Objective: The study aimed at assessing the prevalence and management of infectious diseases, with main focus on malaria, HIV and TB, in a rural hospital in Western Tanzania.Design: Spot prevalence study.Methods: Information gathered from staff and patient notes on ward rounds and subsequent interviews of patients. Results: Of the 102 hospitalised patients included in the study 37/102 (36%) were diagnosed malaria, 15/102 (15%) with HIV/AIDS and 14/102 (14%) had TB. Out of the TB positive individuals, 50% had a coexisting HIV infection. HIV was more frequent among the female patients (16%) than the male patients (13%) and the peak age group for HIV-infection was 50-59 years old. Malaria was most frequent among children aged 0-5 years. 52% of hospitalised patients were treated for malaria without having the diagnosis verified by blood smear. The National first line antimalarial treatment was not used. 94% of hospitalised patients received medication. 60% of the patients were prescribed antibiotics, 35% received antimalarial medication, 8% followed the national guidelines for TB-treatment with Direct observational treatment (DOT).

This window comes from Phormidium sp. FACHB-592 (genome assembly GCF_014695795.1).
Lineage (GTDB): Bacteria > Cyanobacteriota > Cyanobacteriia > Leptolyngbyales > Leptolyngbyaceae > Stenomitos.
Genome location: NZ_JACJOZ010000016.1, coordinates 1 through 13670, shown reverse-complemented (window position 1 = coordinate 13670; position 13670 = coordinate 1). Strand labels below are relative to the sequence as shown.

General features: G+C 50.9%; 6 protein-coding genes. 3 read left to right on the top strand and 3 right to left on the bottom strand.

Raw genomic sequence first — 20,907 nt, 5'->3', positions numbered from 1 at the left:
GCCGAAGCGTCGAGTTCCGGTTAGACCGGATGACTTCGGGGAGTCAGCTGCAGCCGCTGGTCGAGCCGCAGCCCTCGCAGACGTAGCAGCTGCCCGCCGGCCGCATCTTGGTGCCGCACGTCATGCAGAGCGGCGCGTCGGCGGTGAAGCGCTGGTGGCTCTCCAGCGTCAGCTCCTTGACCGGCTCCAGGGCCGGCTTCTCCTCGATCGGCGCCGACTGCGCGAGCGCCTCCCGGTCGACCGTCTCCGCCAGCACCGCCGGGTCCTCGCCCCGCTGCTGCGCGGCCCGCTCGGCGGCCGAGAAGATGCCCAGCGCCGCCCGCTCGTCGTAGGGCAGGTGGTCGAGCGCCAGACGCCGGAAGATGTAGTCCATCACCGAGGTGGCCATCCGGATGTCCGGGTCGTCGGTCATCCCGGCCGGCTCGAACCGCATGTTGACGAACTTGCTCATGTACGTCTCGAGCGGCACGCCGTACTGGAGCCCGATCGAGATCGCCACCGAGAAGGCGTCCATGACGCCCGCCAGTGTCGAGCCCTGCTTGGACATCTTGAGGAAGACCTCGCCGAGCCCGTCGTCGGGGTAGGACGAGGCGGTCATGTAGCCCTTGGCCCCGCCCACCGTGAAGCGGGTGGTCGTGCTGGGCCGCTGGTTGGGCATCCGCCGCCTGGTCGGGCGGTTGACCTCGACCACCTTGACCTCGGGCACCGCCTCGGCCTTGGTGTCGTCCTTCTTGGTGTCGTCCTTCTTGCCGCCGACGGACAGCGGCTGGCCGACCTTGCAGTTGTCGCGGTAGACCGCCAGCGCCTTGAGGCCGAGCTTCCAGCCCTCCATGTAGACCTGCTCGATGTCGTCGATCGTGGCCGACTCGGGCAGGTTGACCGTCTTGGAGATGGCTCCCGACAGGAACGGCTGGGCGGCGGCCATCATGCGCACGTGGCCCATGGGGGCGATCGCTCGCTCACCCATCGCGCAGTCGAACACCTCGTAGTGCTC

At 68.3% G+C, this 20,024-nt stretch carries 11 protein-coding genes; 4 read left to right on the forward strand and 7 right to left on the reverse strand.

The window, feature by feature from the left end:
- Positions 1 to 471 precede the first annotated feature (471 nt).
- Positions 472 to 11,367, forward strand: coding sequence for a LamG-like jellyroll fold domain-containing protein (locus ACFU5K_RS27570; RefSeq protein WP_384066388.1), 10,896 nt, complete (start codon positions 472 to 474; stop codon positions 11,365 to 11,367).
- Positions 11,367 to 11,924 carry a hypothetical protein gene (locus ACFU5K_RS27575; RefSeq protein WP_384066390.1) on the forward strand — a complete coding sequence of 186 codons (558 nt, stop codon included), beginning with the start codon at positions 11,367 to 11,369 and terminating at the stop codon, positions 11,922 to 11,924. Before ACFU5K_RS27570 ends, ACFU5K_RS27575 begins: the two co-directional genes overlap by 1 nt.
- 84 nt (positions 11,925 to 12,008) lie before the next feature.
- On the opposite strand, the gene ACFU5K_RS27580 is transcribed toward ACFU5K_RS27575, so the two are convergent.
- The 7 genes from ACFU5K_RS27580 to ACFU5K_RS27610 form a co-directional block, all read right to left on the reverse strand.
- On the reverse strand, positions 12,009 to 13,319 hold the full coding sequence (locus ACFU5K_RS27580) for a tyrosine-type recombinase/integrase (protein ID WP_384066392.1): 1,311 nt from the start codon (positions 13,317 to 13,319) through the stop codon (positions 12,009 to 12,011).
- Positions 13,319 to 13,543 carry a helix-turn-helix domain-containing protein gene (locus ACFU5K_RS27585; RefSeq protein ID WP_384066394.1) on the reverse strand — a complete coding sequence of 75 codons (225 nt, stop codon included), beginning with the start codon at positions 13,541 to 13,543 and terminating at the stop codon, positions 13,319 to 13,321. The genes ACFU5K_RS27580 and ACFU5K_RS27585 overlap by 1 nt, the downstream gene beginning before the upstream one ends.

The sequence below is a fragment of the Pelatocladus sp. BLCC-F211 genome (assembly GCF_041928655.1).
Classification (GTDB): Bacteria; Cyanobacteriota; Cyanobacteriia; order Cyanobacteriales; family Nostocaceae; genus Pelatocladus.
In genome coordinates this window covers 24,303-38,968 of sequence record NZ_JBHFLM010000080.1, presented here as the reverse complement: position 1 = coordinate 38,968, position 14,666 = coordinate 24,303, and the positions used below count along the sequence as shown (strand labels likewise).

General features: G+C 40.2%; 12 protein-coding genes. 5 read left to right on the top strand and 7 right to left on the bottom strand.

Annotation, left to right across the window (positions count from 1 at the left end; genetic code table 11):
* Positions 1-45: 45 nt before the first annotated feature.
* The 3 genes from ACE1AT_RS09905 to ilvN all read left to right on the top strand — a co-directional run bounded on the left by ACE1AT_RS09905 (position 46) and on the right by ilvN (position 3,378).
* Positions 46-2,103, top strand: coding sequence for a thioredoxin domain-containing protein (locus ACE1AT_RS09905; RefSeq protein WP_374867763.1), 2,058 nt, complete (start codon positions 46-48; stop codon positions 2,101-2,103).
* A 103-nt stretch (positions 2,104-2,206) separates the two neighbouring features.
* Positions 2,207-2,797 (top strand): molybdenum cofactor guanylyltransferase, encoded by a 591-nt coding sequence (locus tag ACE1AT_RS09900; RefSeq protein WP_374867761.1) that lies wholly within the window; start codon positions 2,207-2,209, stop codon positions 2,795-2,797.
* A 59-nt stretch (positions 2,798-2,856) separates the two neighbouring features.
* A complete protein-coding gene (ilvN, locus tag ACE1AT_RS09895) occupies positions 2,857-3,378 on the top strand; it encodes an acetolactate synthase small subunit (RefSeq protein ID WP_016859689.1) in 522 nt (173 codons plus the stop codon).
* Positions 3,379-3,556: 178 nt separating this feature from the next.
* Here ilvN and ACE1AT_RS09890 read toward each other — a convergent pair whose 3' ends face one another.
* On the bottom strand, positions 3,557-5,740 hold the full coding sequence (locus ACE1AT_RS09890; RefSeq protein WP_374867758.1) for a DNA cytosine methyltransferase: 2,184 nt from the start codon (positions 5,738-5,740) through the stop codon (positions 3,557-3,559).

Conclusion: The most frequent diagnoses of this hospital, malaria, HIV and TB must represent a considerable burden. The difficulties in managing these infections at a hospital with limited access to modern laboratory equipment and well-trained staff are revealed in this study. More resources are needed to ensure implementation of National Guidelines and to optimise the health provision at BDDH.